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Service Center sites nationwide:
National Center, Reston, Virginia,
Washington, D.C., Menlo Park, Califor-
nia, Denver, Colorado, and Flagstaff,



Opening of Technology
Information Centers

During fiscal year 1984, the Information Systems Division opened technology information centers at the National Center and the Flagstaff and Denver service center sites. The centers primarily emphasize small computer technology; however, plans are underway to demonstrate how small and large computer technologies can be integrated.

The Centers provide the following capabilities:

The Survey is continuing a program to improve digital mass storage capability and to provide facilities for increasing amounts of digital scientific data. This year, the Survey and a private corporation will be testing the first production model of a new laser optical disk storage system that will provide more costeffective, easily accessible, digital data storage for scientific data bases as well as digitized images of graphs, maps, reports, and administrative records. Test applications and pilot projects are being developed with the operating divisions to evaluate the utility of this new technology. The new method will increase capacity 10 times over that of magnetic storage, with costs per character similar to that of microfiche. The National Mapping Division will test the device for storage of the Digital Cartographic Data Base, and the Information Systems Division will examine its use for various geologic and hydrologic data, streamflow graphs, text of scientific papers, and administrative records.

• Demonstrations by in-house personnel

and vendors showing the use of
specific small computers and
associated software packages;

A library containing a variety of

publications related to computing


• A clearinghouse for distributing

Division assistance for acquiring information about vendors, equip information technology services conment, user groups, software, and tinued during 1984. The assistance data bases developed for or acces included requirements definition, docusible with computers in the Survey; mentation preparation, regulatory

approvals acquisition, technical evalua• Consultations on equipment, software, tion of proposed computer resources, and computer acquisition; and contract administration functions, and

management of the Bureau computer • Individual instruction using computer- resource reutilization program. assisted instruction and videotapes. An automated acquisition tracking

system was designed and implemented During fiscal year 1984, the centers to provide a more effective method of were visited by over 3,000 Survey

process control, thereby enhancing the employees: Scientists who had a need to computer resource acquisition process. find out how small computer technology Over 3,500 requests for various automacan help in supporting their programs, tion products and services with expendimanagers who had a need to find out tures exceeding $50 million were prochow technology can help them to make essed this fiscal year. decisions and produce reports, admini The Division provided acquisition strators who were considering new sys assistance for the Water Resources tems to enhance office productivity or Distributed Information System, Earthwho wanted to understand more about quake Studies Program, Digitized the capabilities of those that they are Mapping Information, Marine Geology using, and ADP professionals who were Research Program, Public Inquiries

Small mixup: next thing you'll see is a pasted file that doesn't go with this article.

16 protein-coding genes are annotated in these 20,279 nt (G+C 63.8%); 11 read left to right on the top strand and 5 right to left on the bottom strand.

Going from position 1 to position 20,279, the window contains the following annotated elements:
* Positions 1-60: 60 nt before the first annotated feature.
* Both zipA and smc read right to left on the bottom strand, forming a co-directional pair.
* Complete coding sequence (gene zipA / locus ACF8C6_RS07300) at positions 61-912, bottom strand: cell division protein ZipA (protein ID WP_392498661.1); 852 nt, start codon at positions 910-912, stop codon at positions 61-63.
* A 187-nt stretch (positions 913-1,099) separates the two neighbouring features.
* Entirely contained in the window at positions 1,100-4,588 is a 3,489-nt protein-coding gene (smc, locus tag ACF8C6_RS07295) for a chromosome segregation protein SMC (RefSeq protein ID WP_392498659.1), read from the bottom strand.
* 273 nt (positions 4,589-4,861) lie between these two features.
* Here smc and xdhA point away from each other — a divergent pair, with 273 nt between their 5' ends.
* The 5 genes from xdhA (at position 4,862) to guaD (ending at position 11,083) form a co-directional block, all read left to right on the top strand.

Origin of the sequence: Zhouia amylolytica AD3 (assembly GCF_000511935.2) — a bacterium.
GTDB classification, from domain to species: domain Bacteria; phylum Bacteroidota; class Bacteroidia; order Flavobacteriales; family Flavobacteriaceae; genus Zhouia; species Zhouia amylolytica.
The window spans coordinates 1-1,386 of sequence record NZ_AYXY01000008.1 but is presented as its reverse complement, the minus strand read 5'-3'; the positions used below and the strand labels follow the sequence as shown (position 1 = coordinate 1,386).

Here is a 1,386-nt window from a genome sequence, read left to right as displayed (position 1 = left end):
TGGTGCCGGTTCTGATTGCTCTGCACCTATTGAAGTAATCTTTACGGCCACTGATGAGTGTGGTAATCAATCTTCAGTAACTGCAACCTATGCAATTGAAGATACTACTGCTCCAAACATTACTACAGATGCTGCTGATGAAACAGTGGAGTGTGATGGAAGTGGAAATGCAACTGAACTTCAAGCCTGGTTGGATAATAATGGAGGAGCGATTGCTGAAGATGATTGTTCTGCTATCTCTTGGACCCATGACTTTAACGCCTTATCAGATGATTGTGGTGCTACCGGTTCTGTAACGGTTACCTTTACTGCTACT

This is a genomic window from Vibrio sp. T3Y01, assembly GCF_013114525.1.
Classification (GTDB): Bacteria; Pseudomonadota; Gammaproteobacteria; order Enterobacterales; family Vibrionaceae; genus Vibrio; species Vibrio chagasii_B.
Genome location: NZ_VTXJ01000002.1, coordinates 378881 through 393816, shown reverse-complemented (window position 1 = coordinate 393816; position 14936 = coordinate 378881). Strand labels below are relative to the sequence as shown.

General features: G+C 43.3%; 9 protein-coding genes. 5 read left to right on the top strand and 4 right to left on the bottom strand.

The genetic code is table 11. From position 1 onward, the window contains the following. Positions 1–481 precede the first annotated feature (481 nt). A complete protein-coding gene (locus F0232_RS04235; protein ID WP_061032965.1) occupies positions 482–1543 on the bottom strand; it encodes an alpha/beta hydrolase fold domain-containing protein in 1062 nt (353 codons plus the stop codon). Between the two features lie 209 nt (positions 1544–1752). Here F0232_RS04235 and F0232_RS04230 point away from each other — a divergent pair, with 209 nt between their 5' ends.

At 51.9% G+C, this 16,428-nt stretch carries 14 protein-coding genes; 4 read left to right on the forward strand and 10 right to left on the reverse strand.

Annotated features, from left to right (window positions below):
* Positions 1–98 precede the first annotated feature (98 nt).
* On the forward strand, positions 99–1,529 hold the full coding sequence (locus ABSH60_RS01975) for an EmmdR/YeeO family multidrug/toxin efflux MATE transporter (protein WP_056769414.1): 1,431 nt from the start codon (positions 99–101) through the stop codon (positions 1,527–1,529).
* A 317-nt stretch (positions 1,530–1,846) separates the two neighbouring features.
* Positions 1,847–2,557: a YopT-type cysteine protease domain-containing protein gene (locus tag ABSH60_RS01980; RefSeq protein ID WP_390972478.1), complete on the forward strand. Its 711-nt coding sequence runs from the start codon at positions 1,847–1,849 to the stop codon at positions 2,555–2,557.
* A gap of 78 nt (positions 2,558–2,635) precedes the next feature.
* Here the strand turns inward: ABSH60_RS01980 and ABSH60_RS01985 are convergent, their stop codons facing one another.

System, and the modernization of the General Purpose Computer Centers. Additional efforts include office automation projects, administrative support functions, and acquisition of the nationwide voice and data communications networks.


During the past year, access to and delivery of earth science information was substantially improved by the use of the Earth Science Information Network at the National Cartographic Information Centers and the Public

Inquiries Office of the Survey. The Information Systems Council is developing plans for extending the network and using it at other Survey offices to further improve the dissemination of earth science information. These changes will make products and data resulting from Survey research and investigations more readily available to inquirers.

Establishment of the Earth Science Information Center (ESIC) is scheduled to more conveniently provide needed technical assistance in analyzing, evaluating, and interpreting the products and data that are, in part, obtained by referral from the information network. The ESIC will be located in the Main Interior Building in Washington, D.C., and the capabilities of its professional staff, drawn from each of the program divisions, will help the scientific community in the Federal Government to use the results of Survey earth science activities. The staff will have available a full range of computerized reference tools and instrumentation.

Visitors can select from a variety

of videocassette tapes to
satisfy their microcomputer
training needs.



The Survey is exploring the use of artificial intelligence concepts as they relate to earth science data bases. One approach uses systems that require teaching the computer to accept a set of